Very interesting analysis that demonstrates why a VAM rating is better than the district rating.
Florida: Do neighboring districts have a vastly different teaching workforce?
Florida implemented a four-tiered system after passing a new school personnel evaluation law in 2011. Under this new system, teachers are evaluated on student academic growth and classroom practice and receive a rating of Highly Effective, Effective, Needs Improvement (called “Developing” if they are in their first three years of teaching), or Unsatisfactory.
Data from three neighboring counties in western Florida indicates that districts are implementing the new state law very differently. In Hillsborough County, 38 percent of teachers received the best rating of “Highly Effective” in SY 2012-13. A few miles away, however, Pasco County gave this rating to only 5 percent of its teachers.
In Pasco, where very few teachers received the highest rating, 94 percent of teachers received the next-best rating of “Effective”—they were considered good, but not amazing. In contrast, 43 percent of teachers in nearby Manatee County were labeled “Effective.”
One could argue that these varied teacher ratings are the result of other distinct differences across the three districts. But in fact, student demographics and academic performance at Hillsborough, Pasco, and Manatee are remarkably similar. All three counties have nearly identical percentages of economically disadvantaged students and produce relatively similar graduation rates. In 2013, all three districts received a letter grade of “C” based on student performance on statewide assessments. Despite these similarities among districts that share borders, the distribution of teacher effectiveness ratings is incredibly inconsistent—it makes one wonder if Florida is pushing districts to implement any “statewide” standards.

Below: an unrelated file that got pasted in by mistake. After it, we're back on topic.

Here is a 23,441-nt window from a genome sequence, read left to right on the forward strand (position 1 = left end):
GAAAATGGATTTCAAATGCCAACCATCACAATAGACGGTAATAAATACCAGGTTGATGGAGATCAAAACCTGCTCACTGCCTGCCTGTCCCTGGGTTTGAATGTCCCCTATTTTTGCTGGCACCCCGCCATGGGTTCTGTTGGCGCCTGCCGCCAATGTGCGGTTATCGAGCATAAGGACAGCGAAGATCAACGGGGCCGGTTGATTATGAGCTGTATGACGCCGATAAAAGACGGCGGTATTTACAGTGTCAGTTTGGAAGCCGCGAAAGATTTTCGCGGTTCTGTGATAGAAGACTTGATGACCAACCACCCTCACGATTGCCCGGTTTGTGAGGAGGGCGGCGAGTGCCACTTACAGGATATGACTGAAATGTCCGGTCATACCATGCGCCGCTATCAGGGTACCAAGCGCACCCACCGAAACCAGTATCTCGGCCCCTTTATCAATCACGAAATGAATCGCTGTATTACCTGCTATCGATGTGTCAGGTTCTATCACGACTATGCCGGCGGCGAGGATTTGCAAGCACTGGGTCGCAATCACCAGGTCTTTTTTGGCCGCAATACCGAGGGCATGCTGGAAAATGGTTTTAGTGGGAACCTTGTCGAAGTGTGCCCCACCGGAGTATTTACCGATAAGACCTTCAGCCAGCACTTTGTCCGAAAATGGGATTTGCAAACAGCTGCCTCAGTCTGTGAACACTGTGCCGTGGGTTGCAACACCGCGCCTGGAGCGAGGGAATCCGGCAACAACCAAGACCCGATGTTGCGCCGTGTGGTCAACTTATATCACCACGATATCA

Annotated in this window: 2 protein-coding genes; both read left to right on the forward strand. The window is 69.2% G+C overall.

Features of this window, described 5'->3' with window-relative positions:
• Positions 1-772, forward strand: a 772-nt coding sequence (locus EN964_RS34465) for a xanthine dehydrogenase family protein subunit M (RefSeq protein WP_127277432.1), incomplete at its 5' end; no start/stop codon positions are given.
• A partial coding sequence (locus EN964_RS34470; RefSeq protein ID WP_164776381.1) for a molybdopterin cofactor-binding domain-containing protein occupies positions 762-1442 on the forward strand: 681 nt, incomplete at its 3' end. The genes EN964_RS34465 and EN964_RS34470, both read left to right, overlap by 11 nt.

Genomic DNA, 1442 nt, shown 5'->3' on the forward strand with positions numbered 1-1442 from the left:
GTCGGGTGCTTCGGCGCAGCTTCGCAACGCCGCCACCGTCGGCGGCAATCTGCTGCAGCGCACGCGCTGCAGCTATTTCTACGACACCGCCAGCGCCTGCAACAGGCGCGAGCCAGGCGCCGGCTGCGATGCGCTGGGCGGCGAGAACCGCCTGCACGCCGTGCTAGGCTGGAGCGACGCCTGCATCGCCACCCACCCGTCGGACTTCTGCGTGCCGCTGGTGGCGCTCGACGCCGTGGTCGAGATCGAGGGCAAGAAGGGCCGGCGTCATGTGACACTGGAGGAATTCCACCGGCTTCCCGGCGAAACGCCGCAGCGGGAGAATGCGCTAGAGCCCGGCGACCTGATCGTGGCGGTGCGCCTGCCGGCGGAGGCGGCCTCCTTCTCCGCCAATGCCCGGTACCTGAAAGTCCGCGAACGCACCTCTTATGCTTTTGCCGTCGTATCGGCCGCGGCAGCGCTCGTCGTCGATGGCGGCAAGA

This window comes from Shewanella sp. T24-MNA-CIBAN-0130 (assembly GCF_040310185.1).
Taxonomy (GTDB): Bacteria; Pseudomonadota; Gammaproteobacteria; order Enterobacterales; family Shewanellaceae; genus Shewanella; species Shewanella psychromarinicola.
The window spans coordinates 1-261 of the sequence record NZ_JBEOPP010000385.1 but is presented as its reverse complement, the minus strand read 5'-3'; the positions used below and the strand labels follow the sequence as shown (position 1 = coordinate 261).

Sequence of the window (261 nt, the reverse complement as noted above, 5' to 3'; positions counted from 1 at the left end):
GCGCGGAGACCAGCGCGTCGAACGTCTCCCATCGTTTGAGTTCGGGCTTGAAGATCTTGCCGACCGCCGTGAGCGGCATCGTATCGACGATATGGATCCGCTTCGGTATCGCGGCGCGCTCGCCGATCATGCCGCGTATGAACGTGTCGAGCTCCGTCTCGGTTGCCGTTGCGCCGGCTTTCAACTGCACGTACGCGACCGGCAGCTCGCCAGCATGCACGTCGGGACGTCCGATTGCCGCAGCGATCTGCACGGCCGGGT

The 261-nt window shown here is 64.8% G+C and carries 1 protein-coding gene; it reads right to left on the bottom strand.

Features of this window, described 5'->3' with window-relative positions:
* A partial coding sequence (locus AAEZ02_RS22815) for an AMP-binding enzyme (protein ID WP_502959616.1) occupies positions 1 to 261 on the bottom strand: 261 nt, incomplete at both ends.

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Our findings suggest that local districts are still figuring out how to implement their own evaluation systems, and they’re doing so in divergent ways. Those divergences are likely more an artifact of poor implementation than true differences. The data that some states have released can hardly be considered useful if their system favors certain school districts, female versus male teachers, or specific grade levels. The truth is that districts are implementing statewide evaluation systems in an unreliable and ineffectual manner—and that means we haven’t made much as much progress as we need to when it comes to teacher evaluation.
Carolyn Chuong is an analyst at Bellwether Education Partners.